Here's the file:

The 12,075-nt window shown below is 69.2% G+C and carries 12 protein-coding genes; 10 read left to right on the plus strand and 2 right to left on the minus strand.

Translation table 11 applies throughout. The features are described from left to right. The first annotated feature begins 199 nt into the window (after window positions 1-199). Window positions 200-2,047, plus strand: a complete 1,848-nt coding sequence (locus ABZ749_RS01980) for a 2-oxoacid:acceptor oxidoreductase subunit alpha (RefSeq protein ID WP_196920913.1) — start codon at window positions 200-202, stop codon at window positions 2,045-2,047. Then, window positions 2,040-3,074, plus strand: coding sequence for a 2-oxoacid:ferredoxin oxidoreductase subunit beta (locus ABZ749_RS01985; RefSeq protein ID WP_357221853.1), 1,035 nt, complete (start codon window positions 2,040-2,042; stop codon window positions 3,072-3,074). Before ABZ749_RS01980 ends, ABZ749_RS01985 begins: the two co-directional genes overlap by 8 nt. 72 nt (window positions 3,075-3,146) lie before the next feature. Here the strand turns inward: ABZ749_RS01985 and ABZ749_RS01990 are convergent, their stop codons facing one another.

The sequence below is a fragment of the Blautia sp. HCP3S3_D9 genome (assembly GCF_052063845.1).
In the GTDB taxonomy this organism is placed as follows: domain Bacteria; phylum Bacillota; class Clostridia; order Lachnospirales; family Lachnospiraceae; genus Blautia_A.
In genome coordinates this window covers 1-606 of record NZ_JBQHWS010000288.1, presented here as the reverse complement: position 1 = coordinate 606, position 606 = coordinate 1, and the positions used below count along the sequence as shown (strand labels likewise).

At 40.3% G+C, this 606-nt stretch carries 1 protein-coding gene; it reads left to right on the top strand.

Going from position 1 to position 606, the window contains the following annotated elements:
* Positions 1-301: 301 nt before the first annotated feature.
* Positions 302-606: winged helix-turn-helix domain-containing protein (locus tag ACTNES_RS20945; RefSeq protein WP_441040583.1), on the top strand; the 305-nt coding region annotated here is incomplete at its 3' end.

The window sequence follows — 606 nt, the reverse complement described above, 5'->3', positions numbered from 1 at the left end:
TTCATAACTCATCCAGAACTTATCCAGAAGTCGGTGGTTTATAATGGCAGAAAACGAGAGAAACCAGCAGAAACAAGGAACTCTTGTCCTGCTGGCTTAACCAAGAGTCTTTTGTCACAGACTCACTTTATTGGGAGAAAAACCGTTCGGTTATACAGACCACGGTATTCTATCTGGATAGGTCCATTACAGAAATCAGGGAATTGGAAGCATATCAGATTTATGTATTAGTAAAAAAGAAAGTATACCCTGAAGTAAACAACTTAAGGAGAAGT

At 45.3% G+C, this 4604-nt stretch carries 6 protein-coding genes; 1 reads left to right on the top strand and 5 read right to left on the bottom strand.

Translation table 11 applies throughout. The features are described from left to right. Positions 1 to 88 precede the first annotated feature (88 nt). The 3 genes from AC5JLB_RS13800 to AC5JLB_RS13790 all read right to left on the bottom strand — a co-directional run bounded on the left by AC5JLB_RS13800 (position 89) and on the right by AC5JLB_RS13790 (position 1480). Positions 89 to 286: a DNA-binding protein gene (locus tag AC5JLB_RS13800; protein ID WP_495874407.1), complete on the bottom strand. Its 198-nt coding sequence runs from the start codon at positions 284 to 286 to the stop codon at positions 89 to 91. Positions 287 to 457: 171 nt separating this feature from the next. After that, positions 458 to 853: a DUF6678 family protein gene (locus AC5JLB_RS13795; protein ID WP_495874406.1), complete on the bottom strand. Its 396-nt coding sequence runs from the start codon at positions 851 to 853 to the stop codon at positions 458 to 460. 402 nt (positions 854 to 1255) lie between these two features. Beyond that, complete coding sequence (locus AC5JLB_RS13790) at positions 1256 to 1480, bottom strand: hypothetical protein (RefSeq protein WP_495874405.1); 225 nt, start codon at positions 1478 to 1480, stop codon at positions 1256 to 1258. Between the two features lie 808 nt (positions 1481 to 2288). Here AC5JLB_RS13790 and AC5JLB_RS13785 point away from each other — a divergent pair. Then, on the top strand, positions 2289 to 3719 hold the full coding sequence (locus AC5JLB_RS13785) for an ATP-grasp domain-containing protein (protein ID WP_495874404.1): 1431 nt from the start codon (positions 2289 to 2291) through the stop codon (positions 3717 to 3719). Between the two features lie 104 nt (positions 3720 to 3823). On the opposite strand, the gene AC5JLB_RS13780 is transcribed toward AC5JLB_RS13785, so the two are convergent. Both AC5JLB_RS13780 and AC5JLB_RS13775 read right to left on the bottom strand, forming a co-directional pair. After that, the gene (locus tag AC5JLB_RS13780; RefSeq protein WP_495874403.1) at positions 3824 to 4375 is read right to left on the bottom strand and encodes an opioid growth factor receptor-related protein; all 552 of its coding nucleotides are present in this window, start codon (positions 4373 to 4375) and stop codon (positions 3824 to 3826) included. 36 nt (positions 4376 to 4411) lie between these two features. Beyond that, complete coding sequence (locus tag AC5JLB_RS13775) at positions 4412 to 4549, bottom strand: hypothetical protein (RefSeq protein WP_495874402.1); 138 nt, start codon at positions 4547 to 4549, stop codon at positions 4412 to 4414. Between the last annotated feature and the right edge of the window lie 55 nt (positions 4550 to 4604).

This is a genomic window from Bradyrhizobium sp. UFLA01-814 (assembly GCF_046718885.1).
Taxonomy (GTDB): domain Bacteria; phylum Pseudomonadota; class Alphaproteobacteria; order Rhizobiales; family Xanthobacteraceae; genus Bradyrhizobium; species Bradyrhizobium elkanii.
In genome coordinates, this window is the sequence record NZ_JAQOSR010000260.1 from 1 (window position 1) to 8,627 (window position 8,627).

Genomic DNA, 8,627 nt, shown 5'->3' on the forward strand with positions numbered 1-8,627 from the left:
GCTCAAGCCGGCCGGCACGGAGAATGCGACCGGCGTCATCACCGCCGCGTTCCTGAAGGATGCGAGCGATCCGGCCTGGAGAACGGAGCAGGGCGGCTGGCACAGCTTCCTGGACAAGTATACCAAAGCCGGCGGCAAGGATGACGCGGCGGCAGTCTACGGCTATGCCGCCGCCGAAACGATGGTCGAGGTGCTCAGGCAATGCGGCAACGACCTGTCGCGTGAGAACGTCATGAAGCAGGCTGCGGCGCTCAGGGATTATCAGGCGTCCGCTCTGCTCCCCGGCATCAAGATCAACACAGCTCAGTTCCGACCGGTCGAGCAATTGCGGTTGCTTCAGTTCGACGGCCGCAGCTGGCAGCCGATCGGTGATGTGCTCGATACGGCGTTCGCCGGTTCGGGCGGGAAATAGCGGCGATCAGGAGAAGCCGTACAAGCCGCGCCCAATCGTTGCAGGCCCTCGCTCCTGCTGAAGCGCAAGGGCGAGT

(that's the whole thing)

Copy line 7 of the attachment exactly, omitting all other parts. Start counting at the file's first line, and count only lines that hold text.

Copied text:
Going from position 1 to position 606, the window contains the following annotated elements: